• Susan says:

    This is just what I needed to hear. I have been job hunting for a long time and have had a lot of disappointments. On the other hand, I’ve had two years to spend with my son, who is now six years old. I am having a hard time keeping up with the household chores and job hunting. If I don’t have a clean house and a certain number of applications done, I am not a failure. I will be happy with the great things that I do accomplish and quit beating myself up for the things I had to let slide.

  • Cassi says:

    While I would not say I am burnt out…I can really relate to the part of this post about being unable to do it all. I get swamped with requests for things linked to my job as a teacher and I have a hard time saying no. Some times it is out of obligation, other times it is because doing it is a goal that I wish to accomplish. It is HARD!
    As a teacher, I also got roped in to coaching…a position that I should have asked a million more questions about! The season runs from November through April and takes up my weekdays until 5:30pm and then takes me away from my kids most Saturdays. I am currently trying very hard to get rid of this one obligation so that I have time for the others that are priorities. Unfortunately, this is the second year in a row that I have resigned-I have my fingers crossed that it will be accepted this year (I find out Friday)
    I coach soccer (hated it but invested some time in it to better understand it and be better at it and now I look forward to many more seasons!)
    I am the Vice President of the South Dakota Council of Teachers of English-will be president in a year! (This was a huge goal for me to have accomplished and, although it is a 6 year commitment, it is one of my favorite ones!) I get a paid trip to a national teaching conference during my leadership term which in my mind more than pays for the time I invest in it.
    I love the many things that I do but I am learning to say no and get out of things when I realize my plate is full! I just removed myself from a position on our local teaching board which relieved a lot of stress!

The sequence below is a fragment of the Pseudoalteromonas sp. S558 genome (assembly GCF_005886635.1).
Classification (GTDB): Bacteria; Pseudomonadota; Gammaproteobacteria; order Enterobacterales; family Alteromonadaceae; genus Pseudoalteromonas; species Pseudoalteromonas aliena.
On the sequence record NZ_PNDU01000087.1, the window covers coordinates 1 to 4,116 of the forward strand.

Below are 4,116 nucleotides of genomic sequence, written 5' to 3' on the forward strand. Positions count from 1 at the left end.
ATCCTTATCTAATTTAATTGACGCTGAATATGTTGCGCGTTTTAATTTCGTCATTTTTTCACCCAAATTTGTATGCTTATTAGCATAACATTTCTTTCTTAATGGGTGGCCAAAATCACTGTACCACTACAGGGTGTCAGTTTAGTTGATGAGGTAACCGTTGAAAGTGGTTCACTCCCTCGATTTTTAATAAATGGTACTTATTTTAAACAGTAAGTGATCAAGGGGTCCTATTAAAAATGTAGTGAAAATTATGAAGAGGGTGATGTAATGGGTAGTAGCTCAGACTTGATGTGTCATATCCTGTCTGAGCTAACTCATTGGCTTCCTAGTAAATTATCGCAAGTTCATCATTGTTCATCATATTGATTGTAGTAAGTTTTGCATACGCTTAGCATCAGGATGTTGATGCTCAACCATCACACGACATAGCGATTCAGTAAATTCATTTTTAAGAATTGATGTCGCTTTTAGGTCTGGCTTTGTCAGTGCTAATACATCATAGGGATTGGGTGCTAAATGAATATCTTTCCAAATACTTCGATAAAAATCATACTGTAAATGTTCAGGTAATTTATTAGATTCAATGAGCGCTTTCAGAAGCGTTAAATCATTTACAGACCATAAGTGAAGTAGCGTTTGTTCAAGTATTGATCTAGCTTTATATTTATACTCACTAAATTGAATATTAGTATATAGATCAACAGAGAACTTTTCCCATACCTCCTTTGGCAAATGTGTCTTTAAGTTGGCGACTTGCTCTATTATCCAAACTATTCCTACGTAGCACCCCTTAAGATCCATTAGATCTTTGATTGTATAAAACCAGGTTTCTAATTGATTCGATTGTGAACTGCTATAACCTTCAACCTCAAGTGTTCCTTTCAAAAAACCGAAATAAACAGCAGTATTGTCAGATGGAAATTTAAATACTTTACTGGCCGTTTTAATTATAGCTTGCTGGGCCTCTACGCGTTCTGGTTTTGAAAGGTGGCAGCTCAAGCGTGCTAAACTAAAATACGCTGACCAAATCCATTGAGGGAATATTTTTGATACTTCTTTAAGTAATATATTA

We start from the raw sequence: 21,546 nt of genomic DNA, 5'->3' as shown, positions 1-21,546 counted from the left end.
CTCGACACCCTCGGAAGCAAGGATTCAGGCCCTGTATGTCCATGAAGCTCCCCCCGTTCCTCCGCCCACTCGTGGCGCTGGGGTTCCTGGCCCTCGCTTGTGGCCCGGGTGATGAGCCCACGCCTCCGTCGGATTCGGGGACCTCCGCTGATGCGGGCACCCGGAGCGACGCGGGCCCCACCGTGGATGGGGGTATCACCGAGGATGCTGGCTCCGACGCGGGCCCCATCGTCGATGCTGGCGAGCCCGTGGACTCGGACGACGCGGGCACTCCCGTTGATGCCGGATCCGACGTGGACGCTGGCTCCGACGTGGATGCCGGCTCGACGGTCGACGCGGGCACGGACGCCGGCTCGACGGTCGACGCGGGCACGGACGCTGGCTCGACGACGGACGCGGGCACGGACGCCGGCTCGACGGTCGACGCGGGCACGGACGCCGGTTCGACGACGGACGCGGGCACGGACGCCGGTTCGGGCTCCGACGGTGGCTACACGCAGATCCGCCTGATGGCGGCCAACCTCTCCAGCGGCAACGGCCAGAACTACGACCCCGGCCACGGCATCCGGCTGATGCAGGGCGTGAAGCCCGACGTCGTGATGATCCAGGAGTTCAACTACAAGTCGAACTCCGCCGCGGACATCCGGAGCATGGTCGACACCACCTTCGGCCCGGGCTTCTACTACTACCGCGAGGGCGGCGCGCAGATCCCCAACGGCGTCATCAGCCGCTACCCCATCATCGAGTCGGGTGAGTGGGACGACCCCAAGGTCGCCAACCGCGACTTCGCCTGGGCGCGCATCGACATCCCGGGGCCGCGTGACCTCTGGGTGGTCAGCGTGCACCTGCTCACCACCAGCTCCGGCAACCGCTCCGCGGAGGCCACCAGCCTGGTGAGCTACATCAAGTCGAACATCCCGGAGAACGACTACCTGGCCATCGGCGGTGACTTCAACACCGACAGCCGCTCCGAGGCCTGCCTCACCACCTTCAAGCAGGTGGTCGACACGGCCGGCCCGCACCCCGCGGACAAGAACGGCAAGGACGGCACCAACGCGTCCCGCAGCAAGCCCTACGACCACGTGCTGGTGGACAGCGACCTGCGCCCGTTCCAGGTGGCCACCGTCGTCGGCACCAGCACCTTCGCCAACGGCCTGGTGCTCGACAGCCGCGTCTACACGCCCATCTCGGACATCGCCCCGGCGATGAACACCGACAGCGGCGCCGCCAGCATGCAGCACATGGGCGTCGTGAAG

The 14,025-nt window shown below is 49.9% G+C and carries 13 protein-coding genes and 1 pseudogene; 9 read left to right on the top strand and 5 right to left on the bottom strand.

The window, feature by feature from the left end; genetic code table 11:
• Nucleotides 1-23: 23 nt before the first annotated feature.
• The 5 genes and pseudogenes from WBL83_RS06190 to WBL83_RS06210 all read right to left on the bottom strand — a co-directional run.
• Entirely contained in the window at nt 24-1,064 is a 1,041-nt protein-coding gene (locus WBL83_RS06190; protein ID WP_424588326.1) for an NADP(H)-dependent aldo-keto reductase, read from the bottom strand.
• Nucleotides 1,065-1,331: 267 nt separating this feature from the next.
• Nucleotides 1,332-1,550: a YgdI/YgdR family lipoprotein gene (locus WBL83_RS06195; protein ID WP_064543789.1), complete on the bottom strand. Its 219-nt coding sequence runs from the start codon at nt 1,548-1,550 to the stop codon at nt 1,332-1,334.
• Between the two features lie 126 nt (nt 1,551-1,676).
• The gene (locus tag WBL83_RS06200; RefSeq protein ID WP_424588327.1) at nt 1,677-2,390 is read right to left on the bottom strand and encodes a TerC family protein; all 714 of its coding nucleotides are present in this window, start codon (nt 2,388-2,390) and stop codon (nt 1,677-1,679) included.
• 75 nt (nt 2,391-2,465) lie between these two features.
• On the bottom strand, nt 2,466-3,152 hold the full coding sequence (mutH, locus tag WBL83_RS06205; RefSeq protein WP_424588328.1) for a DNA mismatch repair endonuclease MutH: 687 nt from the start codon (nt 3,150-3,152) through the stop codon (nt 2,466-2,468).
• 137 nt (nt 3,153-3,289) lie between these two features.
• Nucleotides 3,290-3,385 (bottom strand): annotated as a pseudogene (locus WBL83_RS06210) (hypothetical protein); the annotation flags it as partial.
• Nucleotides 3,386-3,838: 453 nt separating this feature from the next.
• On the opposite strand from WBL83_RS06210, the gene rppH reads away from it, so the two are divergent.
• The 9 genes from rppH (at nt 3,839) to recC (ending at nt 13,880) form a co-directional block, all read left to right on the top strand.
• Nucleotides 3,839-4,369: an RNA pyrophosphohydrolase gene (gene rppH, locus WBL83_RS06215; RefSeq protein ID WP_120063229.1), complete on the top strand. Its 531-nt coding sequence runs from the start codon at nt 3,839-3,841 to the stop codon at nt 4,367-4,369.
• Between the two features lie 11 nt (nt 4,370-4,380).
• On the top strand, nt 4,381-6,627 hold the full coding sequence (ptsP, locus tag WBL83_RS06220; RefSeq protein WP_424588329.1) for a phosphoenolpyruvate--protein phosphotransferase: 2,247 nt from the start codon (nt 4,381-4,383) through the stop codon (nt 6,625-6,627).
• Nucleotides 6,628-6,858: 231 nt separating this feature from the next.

• Meredith says:

    I have a cleaning lady come every couple of weeks. Best money I have spent. Having the house cleaned all at once makes it SO much easier to keep up on. I felt ashamed at first, but now I tell every mom I meet because I don’t think women should feel ashamed to ask for help! After terrible ppd after my first baby, I knew a messy house was a huge source of anxiety for me. So, with my second little one, we made it a priority in our budget so I could be a better mom and happier wife! Thanks for this post!

  • Melanie says:

    Thank you so much for this post; I needed to read it. I spend way too much time and energy comparing myself frequently to my seemingly perfect sister-in-law, which truly robs me of personal joy! She’s beautiful, smart, well-off…she has gorgeous, well-behaved kids. Her house is immaculate, and she finds the time to go out on dates with her husband and girls’ nights multiple times a week! I don’t know how she does it. But you’re so right: no woman is “superwoman,” and everyone has flaws. What I see on Facebook isn’t necessarily indicative of her inner struggles.

    But how do you stop that inner monologue? When that “I’m not worthy” voice creeps up in my head, how do I quell it?